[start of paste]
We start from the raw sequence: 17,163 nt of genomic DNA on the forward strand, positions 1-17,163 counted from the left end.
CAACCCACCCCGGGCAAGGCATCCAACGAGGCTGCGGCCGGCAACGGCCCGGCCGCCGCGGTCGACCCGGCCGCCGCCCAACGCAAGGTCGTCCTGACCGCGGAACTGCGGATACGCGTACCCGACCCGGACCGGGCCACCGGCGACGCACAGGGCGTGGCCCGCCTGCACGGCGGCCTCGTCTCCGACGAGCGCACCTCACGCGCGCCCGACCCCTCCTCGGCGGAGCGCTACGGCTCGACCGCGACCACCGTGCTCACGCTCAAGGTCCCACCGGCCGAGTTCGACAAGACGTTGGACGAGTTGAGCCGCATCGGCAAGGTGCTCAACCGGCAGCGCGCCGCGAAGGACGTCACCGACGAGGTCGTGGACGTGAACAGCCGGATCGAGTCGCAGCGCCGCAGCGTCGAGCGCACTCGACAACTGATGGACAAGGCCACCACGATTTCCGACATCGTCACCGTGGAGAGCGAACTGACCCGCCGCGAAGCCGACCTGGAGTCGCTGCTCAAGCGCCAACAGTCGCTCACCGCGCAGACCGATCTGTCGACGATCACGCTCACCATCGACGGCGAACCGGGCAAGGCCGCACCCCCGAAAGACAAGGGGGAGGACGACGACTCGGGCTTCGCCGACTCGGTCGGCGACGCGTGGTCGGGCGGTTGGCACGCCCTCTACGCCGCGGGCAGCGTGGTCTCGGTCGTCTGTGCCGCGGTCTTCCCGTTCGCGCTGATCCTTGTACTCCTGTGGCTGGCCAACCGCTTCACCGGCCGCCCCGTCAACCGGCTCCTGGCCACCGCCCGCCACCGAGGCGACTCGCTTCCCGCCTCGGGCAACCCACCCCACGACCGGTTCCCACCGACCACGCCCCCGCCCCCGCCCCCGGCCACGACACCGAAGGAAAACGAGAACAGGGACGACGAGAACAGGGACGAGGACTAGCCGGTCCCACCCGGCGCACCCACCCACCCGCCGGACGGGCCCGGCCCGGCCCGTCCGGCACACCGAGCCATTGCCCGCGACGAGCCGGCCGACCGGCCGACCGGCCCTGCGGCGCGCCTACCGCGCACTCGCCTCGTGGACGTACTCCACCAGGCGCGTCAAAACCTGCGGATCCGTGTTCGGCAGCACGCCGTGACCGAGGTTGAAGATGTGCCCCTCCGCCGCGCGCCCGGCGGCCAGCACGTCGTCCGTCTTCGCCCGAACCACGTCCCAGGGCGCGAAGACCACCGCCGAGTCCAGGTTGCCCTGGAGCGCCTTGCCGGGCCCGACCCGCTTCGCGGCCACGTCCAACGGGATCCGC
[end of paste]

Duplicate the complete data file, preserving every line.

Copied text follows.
We start from the raw sequence: 17,163 nt of genomic DNA on the forward strand, positions 1-17,163 counted from the left end.
CAACCCACCCCGGGCAAGGCATCCAACGAGGCTGCGGCCGGCAACGGCCCGGCCGCCGCGGTCGACCCGGCCGCCGCCCAACGCAAGGTCGTCCTGACCGCGGAACTGCGGATACGCGTACCCGACCCGGACCGGGCCACCGGCGACGCACAGGGCGTGGCCCGCCTGCACGGCGGCCTCGTCTCCGACGAGCGCACCTCACGCGCGCCCGACCCCTCCTCGGCGGAGCGCTACGGCTCGACCGCGACCACCGTGCTCACGCTCAAGGTCCCACCGGCCGAGTTCGACAAGACGTTGGACGAGTTGAGCCGCATCGGCAAGGTGCTCAACCGGCAGCGCGCCGCGAAGGACGTCACCGACGAGGTCGTGGACGTGAACAGCCGGATCGAGTCGCAGCGCCGCAGCGTCGAGCGCACTCGACAACTGATGGACAAGGCCACCACGATTTCCGACATCGTCACCGTGGAGAGCGAACTGACCCGCCGCGAAGCCGACCTGGAGTCGCTGCTCAAGCGCCAACAGTCGCTCACCGCGCAGACCGATCTGTCGACGATCACGCTCACCATCGACGGCGAACCGGGCAAGGCCGCACCCCCGAAAGACAAGGGGGAGGACGACGACTCGGGCTTCGCCGACTCGGTCGGCGACGCGTGGTCGGGCGGTTGGCACGCCCTCTACGCCGCGGGCAGCGTGGTCTCGGTCGTCTGTGCCGCGGTCTTCCCGTTCGCGCTGATCCTTGTACTCCTGTGGCTGGCCAACCGCTTCACCGGCCGCCCCGTCAACCGGCTCCTGGCCACCGCCCGCCACCGAGGCGACTCGCTTCCCGCCTCGGGCAACCCACCCCACGACCGGTTCCCACCGACCACGCCCCCGCCCCCGCCCCCGGCCACGACACCGAAGGAAAACGAGAACAGGGACGACGAGAACAGGGACGAGGACTAGCCGGTCCCACCCGGCGCACCCACCCACCCGCCGGACGGGCCCGGCCCGGCCCGTCCGGCACACCGAGCCATTGCCCGCGACGAGCCGGCCGACCGGCCGACCGGCCCTGCGGCGCGCCTACCGCGCACTCGCCTCGTGGACGTACTCCACCAGGCGCGTCAAAACCTGCGGATCCGTGTTCGGCAGCACGCCGTGACCGAGGTTGAAGATGTGCCCCTCCGCCGCGCGCCCGGCGGCCAGCACGTCGTCCGTCTTCGCCCGAACCACGTCCCAGGGCGCGAAGACCACCGCCGAGTCCAGGTTGCCCTGGAGCGCCTTGCCGGGCCCGACCCGCTTCGCGGCCACGTCCAACGGGATCCGC